Organizations are creating, accessing and using more sources and types of information than ever. This trend, combined with the increasing need to understand how data is being used within an enterprise, is driving the need for chief data officers, according to Gartner Inc.
The research firm predicts that by 2015, 25 percent of large global organizations will have appointed CDOs. There are more than 100 CDOs serving in large organizations today, which is more than double the number in 2012, according to a blog post by Debra Logan, research vice president and Gartner Fellow.
Gartner also found that 65 percent of CDOs are in the U.S., while 20 percent are in the U.K. More than 25 percent of CDOs are women, almost twice as high as for CIOs (13 percent). The position is most common in heavily regulated industries, media and government .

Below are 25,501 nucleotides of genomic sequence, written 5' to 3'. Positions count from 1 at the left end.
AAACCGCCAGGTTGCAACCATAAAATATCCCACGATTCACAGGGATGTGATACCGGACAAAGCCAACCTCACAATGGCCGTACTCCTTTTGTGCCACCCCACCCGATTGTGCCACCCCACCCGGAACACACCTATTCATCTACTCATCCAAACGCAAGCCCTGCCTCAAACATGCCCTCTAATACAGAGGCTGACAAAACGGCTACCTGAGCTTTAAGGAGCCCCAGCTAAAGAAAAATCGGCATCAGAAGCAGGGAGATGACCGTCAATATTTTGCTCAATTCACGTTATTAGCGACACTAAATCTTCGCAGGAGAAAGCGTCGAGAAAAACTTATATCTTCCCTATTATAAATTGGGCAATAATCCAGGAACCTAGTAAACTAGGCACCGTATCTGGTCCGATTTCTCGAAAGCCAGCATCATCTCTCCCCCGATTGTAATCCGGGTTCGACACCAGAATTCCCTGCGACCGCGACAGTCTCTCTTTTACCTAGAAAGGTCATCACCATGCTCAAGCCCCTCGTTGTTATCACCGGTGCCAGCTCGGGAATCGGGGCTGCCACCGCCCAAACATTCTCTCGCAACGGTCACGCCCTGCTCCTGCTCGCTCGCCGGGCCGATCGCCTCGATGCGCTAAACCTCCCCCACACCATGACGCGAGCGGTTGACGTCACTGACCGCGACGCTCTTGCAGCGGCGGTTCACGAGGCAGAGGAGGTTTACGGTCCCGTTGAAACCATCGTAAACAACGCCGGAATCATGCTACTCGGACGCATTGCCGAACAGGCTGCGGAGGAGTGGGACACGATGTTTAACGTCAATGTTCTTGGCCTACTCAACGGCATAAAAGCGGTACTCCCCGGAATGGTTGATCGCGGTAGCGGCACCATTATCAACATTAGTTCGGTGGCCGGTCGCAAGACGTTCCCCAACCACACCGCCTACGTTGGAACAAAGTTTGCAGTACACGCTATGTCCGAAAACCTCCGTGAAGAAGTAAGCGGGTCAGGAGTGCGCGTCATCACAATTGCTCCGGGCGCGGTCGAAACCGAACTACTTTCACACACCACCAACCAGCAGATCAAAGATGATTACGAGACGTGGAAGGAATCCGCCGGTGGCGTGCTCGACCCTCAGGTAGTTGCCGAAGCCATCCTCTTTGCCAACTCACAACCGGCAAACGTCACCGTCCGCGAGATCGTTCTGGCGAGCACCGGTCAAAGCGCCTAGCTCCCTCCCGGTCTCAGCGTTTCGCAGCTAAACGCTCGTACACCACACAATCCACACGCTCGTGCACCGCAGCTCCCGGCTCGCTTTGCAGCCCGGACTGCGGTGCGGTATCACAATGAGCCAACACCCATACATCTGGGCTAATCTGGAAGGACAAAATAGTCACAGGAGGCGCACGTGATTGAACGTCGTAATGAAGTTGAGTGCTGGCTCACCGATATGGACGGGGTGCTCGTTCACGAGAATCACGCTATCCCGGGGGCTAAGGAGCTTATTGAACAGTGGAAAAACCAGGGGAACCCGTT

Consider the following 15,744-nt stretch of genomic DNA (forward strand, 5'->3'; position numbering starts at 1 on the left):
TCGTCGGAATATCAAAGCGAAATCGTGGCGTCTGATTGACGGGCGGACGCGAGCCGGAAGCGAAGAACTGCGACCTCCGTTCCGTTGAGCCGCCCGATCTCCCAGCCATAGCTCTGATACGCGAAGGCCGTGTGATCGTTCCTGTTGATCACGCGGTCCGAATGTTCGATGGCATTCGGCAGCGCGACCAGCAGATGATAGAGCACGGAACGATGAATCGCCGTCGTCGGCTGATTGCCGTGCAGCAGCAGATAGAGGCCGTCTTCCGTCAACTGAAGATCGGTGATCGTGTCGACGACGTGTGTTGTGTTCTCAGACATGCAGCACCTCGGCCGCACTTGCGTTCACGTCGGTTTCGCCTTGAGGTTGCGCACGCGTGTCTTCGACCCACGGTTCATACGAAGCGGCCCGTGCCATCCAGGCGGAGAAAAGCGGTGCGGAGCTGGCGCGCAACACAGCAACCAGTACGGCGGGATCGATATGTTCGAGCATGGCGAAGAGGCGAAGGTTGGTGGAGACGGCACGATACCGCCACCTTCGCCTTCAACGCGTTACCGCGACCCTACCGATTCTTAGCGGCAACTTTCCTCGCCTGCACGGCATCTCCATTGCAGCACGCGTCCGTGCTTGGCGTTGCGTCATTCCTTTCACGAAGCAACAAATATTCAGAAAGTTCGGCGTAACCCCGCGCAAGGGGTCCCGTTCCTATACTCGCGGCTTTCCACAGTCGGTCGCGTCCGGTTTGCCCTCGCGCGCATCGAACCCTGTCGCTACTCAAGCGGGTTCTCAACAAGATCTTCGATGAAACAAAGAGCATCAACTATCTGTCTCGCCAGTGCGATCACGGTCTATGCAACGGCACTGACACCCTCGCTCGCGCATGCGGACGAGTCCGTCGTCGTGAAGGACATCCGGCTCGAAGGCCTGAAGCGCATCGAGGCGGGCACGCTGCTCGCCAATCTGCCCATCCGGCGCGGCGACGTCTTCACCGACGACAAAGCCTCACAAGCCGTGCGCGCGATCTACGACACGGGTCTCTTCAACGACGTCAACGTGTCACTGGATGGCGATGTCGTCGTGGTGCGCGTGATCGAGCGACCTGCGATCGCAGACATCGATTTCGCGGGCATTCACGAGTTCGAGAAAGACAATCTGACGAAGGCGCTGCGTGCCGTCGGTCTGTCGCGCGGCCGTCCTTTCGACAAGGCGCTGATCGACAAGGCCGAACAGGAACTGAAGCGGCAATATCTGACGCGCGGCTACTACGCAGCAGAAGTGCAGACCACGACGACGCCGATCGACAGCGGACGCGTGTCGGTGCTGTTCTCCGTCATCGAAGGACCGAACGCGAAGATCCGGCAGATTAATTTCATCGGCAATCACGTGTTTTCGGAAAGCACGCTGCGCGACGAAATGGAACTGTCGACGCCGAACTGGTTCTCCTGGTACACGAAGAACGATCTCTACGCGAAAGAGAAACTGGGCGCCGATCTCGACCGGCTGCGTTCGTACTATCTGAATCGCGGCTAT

CIOs should view the CDO as a peer and partner who can manage data and who has the knowledge, background and skills to do so , Logan says. This allows CIOs to focus on their main job concerns.
CDOs are appearing more quickly in some industries than others. Banking, government and insurance are the first three industries to adopt the CDO role.
It’s important to remember that CDOs do not "own" the data, Logan says. They might own key processes around the data and be in charge of some data — for example master data. The CDO coordinates the use of data in other places. This is exactly like a CFO, Logan notes, who owns a few financial processes such as consolidation and treasury, but other than that coordinates the use of capital throughout the organization.
This story originally appeared at Information Management.
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